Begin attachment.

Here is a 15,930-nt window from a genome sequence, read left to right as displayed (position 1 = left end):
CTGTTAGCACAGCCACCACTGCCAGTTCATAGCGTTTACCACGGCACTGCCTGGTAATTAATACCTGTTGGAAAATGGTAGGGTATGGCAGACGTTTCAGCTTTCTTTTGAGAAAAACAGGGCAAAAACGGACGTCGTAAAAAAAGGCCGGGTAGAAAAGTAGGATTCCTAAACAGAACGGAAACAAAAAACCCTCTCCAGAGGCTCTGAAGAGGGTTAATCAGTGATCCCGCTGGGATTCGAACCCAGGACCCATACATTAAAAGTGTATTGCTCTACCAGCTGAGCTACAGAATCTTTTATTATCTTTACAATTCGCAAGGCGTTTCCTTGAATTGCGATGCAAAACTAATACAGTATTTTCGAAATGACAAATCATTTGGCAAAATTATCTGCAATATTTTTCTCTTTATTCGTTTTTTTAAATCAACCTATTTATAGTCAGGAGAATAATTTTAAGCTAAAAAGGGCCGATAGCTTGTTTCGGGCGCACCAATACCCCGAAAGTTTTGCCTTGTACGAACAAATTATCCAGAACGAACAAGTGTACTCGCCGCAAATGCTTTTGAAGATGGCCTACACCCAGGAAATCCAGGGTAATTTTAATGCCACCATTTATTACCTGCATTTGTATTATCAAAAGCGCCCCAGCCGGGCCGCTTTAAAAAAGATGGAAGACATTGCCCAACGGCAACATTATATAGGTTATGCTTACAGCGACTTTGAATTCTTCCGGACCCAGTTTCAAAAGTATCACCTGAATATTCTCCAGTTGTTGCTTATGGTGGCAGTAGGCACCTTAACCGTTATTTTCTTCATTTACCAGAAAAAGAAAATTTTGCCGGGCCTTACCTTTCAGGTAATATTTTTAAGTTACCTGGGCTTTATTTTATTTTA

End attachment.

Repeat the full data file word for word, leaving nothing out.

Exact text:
Here is a 15,930-nt window from a genome sequence, read left to right as displayed (position 1 = left end):
CTGTTAGCACAGCCACCACTGCCAGTTCATAGCGTTTACCACGGCACTGCCTGGTAATTAATACCTGTTGGAAAATGGTAGGGTATGGCAGACGTTTCAGCTTTCTTTTGAGAAAAACAGGGCAAAAACGGACGTCGTAAAAAAAGGCCGGGTAGAAAAGTAGGATTCCTAAACAGAACGGAAACAAAAAACCCTCTCCAGAGGCTCTGAAGAGGGTTAATCAGTGATCCCGCTGGGATTCGAACCCAGGACCCATACATTAAAAGTGTATTGCTCTACCAGCTGAGCTACAGAATCTTTTATTATCTTTACAATTCGCAAGGCGTTTCCTTGAATTGCGATGCAAAACTAATACAGTATTTTCGAAATGACAAATCATTTGGCAAAATTATCTGCAATATTTTTCTCTTTATTCGTTTTTTTAAATCAACCTATTTATAGTCAGGAGAATAATTTTAAGCTAAAAAGGGCCGATAGCTTGTTTCGGGCGCACCAATACCCCGAAAGTTTTGCCTTGTACGAACAAATTATCCAGAACGAACAAGTGTACTCGCCGCAAATGCTTTTGAAGATGGCCTACACCCAGGAAATCCAGGGTAATTTTAATGCCACCATTTATTACCTGCATTTGTATTATCAAAAGCGCCCCAGCCGGGCCGCTTTAAAAAAGATGGAAGACATTGCCCAACGGCAACATTATATAGGTTATGCTTACAGCGACTTTGAATTCTTCCGGACCCAGTTTCAAAAGTATCACCTGAATATTCTCCAGTTGTTGCTTATGGTGGCAGTAGGCACCTTAACCGTTATTTTCTTCATTTACCAGAAAAAGAAAATTTTGCCGGGCCTTACCTTTCAGGTAATATTTTTAAGTTACCTGGGCTTTATTTTATTTTA